MO- KC bishop "outs" child sex abuse victims; SNAP responds
For decades our legal system – both civil and criminal, at the federal, state and local level – has respected the privacy rights of proven and alleged child sex abuse victims. So has neary every journalist.
But not Bishop Robert Finn. Recently, he “outed” three Kansas City men who were sexually assaulted as kids by Kansas City Catholic priests. He should be ashamed. His flock should be outraged.
Finn’s lawyers recently put in the public court file a document that reveals the identities of these three victims. The three, along with dozens of other victims, are potential witnesses in a wrongful death lawsuit brought by parents of a boy who committed suicide after having been repeatedly molested by Msgr. Thomas O’Brien, a Kansas City diocesan priest.
Finn might well soon “out” these dozens of other victims too.
Finn’s stunningly callous legal move amounts to mean-spirited “hair-splitting.” It’s mean-spirited because it hurts these three victims and scares who-knows-how-many more. It’s hair-splitting because Finn makes a silly and meaningless distinction between victims who are plaintiffs and victims who are both plaintiffs and witnesses. It’s a distinction without a difference.
This cruel move is being done to help defend Msgr. Thomas O’Brien. O’Brien is considered by many to be Missouri’s most prolific predator priest. Dozens have accused him. Dozens have sued him. Dozens have settled cases involving him. He’s been suspended from active ministry for years. Church officials are reportedly trying to defrock him.
Here’s a summary of O’Brien’s abuse history, according to BishopAccountability.org:
“The Kansas City-St. Joseph diocese claims it first received a complaint about O'Brien in 1983. O'Brien denied the abuse when confronted and was kept in ministry. Some former altar boys and alleged victims claim they reported O'Brien to the diocese in the 1970s. The earliest known allegation is from 1961, and the youngest victim is said to have been 7 years old. One alleged victim committed suicide at age 14. Along with fellow priest, Thomas Reardon, O'Brien's modus operandi is said to have been to ply boys with alcohol and marijuana and to show them pornography. He would use threats to silence them such as "you'll be kicked out of the church, your family will abandon you, and you will go to hell." The abuse is said to have occurred in parish rectories and during weekend trips to O'Brien's lake house north of Kansas City. O'Brien was a prominent priest in the diocese with several prestigious positions, including Superintendent of Schools. He was removed from parish ministry in 1983 after an allegation surfaced and was sent to treatment in New Mexico and Washington, D.C. He returned to the diocese in 1984 and worked part-time as a hospital chaplain until he was removed in 2002. At about that time five men accused him in a lawsuit of molesting them as children. He is believed to still be a priest in Dec. 2011.”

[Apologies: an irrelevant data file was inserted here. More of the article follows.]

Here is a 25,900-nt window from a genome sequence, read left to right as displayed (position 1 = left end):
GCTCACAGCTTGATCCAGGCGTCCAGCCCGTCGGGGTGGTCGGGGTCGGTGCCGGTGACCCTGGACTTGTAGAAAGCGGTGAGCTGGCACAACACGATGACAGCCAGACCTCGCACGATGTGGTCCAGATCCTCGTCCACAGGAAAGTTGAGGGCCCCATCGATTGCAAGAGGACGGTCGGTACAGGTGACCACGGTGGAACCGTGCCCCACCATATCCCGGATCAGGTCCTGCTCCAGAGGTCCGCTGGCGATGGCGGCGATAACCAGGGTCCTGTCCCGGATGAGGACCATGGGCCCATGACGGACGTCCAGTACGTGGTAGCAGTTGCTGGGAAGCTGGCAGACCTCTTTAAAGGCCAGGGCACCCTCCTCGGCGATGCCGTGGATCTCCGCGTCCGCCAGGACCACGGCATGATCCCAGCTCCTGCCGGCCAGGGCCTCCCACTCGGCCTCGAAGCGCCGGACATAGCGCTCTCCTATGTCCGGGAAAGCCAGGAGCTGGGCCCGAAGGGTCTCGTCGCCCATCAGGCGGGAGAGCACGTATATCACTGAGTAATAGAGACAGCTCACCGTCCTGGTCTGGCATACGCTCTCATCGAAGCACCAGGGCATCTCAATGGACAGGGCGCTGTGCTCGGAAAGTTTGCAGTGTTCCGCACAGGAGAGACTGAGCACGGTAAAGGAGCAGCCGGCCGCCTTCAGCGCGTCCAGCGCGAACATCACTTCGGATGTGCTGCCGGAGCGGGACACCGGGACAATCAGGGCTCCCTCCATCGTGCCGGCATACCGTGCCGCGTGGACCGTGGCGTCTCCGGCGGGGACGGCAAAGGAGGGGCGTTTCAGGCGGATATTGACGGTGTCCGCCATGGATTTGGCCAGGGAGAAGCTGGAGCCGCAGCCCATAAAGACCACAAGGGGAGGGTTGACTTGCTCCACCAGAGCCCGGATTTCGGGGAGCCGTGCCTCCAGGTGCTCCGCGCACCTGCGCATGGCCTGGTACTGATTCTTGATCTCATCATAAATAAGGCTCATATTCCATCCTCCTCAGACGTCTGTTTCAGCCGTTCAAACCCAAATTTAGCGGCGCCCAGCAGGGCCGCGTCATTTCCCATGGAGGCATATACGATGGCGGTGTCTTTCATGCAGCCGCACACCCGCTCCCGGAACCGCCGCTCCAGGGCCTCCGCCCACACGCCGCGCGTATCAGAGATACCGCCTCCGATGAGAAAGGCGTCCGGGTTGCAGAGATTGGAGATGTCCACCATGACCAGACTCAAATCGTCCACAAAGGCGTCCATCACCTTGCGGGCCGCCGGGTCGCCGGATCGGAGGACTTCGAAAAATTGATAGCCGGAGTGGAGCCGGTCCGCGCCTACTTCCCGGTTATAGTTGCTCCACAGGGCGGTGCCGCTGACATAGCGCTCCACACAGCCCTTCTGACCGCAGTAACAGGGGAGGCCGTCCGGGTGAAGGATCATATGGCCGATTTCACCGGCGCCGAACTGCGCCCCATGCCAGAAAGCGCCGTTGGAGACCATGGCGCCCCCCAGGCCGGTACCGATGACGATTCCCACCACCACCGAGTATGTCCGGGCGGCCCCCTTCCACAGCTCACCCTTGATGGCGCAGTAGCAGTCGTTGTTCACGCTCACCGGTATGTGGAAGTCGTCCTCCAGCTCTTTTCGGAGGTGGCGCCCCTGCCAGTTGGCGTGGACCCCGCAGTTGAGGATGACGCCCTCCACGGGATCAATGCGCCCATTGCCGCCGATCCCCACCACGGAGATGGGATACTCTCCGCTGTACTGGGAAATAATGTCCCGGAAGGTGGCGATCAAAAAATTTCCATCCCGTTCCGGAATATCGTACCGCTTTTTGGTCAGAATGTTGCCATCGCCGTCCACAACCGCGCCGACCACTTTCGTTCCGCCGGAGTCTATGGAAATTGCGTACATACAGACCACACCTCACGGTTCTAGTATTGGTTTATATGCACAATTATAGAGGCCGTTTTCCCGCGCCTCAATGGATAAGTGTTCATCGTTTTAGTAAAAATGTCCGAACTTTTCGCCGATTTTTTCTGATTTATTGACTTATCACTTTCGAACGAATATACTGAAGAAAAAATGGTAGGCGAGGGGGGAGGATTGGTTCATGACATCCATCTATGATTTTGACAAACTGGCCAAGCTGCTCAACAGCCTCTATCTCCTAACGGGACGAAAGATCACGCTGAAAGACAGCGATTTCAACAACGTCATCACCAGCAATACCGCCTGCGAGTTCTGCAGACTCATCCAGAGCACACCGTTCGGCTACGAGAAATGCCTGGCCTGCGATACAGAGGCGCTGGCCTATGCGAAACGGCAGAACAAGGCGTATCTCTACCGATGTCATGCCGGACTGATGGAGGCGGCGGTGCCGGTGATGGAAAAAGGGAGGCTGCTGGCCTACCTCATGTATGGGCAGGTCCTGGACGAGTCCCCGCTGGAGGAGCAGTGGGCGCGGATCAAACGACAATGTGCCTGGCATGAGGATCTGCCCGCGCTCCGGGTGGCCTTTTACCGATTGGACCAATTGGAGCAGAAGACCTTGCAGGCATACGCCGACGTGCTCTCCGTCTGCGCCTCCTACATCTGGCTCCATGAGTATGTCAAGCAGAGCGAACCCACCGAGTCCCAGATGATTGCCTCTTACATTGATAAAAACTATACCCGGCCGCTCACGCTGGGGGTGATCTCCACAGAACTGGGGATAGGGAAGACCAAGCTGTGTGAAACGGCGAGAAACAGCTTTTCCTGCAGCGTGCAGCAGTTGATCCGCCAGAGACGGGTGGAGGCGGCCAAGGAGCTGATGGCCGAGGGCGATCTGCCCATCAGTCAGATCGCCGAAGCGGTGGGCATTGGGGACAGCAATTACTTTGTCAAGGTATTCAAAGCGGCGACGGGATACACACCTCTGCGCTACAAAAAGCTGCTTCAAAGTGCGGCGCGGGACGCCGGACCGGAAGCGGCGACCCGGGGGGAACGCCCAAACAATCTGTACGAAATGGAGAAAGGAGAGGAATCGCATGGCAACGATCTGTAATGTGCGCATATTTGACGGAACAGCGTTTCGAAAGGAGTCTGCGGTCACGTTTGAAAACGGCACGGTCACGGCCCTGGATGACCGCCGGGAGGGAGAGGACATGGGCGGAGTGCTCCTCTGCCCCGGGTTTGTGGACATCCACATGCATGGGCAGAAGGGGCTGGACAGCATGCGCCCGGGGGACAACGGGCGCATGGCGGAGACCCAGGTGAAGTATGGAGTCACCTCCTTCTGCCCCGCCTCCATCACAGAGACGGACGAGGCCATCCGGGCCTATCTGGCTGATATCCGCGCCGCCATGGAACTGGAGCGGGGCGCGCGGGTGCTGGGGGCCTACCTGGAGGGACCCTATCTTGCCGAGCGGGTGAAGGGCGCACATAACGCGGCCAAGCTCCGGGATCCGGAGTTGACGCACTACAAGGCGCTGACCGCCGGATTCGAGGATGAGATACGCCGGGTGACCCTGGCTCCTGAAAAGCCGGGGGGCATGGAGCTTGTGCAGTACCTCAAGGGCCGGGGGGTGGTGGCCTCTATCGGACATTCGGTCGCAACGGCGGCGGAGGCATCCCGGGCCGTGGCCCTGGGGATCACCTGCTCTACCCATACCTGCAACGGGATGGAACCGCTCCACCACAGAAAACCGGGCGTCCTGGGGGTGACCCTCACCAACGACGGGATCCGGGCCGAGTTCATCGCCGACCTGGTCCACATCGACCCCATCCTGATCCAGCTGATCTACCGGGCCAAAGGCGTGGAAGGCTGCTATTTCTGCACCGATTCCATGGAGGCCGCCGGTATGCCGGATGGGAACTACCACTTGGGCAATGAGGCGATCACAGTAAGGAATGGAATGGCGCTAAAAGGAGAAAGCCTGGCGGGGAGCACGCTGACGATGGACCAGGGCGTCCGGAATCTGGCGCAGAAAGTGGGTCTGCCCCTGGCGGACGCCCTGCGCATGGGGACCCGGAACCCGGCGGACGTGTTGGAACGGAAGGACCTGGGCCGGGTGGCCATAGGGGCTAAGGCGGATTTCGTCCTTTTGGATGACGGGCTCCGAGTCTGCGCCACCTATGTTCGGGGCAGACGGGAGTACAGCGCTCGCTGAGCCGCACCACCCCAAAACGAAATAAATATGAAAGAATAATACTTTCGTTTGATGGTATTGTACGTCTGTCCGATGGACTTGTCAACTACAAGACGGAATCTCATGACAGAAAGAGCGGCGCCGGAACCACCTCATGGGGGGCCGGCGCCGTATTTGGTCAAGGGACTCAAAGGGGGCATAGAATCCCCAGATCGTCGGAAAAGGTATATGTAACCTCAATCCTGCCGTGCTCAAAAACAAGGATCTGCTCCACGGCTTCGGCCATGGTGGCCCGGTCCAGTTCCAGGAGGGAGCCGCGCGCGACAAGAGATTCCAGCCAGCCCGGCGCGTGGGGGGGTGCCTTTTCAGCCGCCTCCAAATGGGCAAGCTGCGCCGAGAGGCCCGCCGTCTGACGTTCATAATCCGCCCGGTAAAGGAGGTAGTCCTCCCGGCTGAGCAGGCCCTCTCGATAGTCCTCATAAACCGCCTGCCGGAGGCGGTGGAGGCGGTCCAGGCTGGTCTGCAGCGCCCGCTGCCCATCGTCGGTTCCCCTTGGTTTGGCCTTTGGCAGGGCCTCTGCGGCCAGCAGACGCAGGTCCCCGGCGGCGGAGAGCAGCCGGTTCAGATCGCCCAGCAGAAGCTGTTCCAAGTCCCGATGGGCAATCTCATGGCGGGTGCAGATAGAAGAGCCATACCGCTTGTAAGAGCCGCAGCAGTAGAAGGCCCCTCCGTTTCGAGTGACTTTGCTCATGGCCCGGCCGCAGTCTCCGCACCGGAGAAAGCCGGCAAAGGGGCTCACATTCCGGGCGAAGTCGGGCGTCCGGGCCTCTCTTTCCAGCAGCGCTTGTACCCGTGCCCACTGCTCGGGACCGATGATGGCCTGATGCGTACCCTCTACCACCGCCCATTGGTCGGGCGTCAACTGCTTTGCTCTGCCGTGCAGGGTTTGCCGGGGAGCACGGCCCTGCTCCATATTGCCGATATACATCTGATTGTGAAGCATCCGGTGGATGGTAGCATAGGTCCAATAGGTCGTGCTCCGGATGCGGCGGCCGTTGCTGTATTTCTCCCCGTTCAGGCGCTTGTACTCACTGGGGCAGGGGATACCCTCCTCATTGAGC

So virtually no one doubts or denies that he’s a dangerous serial child predator. Yet Bishop Finn helps O’Brien – and himself – by mounting an unprecedented full throttle legal defense that heaps more pain on those who have already suffered immeasurably.
Bishop Finn should call off his lawyers. He should reconsider how much he wants or should help a heinous child molesting cleric. If he chooses to fight, he should “fight fair.” He should respect what virtually every other adult in America respects: the confidentiality of sex crime victims who summon the courage to expose predators, protect kids, and prevent crime.
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